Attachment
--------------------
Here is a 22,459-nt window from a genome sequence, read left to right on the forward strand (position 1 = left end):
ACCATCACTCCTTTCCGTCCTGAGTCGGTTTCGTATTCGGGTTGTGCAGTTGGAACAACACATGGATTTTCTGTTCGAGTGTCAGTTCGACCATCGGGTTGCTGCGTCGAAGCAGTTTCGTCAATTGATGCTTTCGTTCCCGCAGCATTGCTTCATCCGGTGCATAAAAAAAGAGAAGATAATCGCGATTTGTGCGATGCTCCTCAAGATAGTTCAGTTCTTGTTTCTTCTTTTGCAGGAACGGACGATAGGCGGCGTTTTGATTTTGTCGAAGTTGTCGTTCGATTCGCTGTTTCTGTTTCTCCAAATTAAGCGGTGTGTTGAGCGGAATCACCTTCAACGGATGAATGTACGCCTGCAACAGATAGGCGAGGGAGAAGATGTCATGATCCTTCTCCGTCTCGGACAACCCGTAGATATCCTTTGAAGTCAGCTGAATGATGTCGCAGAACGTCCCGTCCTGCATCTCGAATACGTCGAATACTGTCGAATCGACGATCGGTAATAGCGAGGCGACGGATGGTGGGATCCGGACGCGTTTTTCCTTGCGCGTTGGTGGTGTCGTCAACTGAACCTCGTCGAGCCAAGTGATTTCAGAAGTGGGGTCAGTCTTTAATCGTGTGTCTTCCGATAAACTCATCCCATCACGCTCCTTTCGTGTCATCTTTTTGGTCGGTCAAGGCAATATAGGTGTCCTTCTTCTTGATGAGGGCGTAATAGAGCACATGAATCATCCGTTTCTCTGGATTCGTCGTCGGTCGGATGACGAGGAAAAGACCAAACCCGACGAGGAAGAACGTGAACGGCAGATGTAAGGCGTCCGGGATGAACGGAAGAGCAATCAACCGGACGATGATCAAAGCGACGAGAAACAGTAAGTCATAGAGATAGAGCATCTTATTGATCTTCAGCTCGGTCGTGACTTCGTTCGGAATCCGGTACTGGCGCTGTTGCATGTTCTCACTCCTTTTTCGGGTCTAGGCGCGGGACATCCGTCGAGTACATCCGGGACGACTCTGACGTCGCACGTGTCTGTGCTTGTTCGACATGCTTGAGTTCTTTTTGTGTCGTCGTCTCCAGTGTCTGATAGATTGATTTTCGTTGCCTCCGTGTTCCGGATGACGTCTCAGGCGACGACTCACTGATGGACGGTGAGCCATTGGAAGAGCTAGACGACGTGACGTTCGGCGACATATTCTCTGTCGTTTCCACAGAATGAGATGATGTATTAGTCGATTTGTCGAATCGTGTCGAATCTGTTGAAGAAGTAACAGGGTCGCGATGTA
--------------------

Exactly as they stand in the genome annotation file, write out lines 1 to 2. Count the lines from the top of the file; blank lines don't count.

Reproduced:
Here is a 22,459-nt window from a genome sequence, read left to right on the forward strand (position 1 = left end):
ACCATCACTCCTTTCCGTCCTGAGTCGGTTTCGTATTCGGGTTGTGCAGTTGGAACAACACATGGATTTTCTGTTCGAGTGTCAGTTCGACCATCGGGTTGCTGCGTCGAAGCAGTTTCGTCAATTGATGCTTTCGTTCCCGCAGCATTGCTTCATCCGGTGCATAAAAAAAGAGAAGATAATCGCGATTTGTGCGATGCTCCTCAAGATAGTTCAGTTCTTGTTTCTTCTTTTGCAGGAACGGACGATAGGCGGCGTTTTGATTTTGTCGAAGTTGTCGTTCGATTCGCTGTTTCTGTTTCTCCAAATTAAGCGGTGTGTTGAGCGGAATCACCTTCAACGGATGAATGTACGCCTGCAACAGATAGGCGAGGGAGAAGATGTCATGATCCTTCTCCGTCTCGGACAACCCGTAGATATCCTTTGAAGTCAGCTGAATGATGTCGCAGAACGTCCCGTCCTGCATCTCGAATACGTCGAATACTGTCGAATCGACGATCGGTAATAGCGAGGCGACGGATGGTGGGATCCGGACGCGTTTTTCCTTGCGCGTTGGTGGTGTCGTCAACTGAACCTCGTCGAGCCAAGTGATTTCAGAAGTGGGGTCAGTCTTTAATCGTGTGTCTTCCGATAAACTCATCCCATCACGCTCCTTTCGTGTCATCTTTTTGGTCGGTCAAGGCAATATAGGTGTCCTTCTTCTTGATGAGGGCGTAATAGAGCACATGAATCATCCGTTTCTCTGGATTCGTCGTCGGTCGGATGACGAGGAAAAGACCAAACCCGACGAGGAAGAACGTGAACGGCAGATGTAAGGCGTCCGGGATGAACGGAAGAGCAATCAACCGGACGATGATCAAAGCGACGAGAAACAGTAAGTCATAGAGATAGAGCATCTTATTGATCTTCAGCTCGGTCGTGACTTCGTTCGGAATCCGGTACTGGCGCTGTTGCATGTTCTCACTCCTTTTTCGGGTCTAGGCGCGGGACATCCGTCGAGTACATCCGGGACGACTCTGACGTCGCACGTGTCTGTGCTTGTTCGACATGCTTGAGTTCTTTTTGTGTCGTCGTCTCCAGTGTCTGATAGATTGATTTTCGTTGCCTCCGTGTTCCGGATGACGTCTCAGGCGACGACTCACTGATGGACGGTGAGCCATTGGAAGAGCTAGACGACGTGACGTTCGGCGACATATTCTCTGTCGTTTCCACAGAATGAGATGATGTATTAGTCGATTTGTCGAATCGTGTCGAATCTGTTGAAGAAGTAACAGGGTCGCGATGTA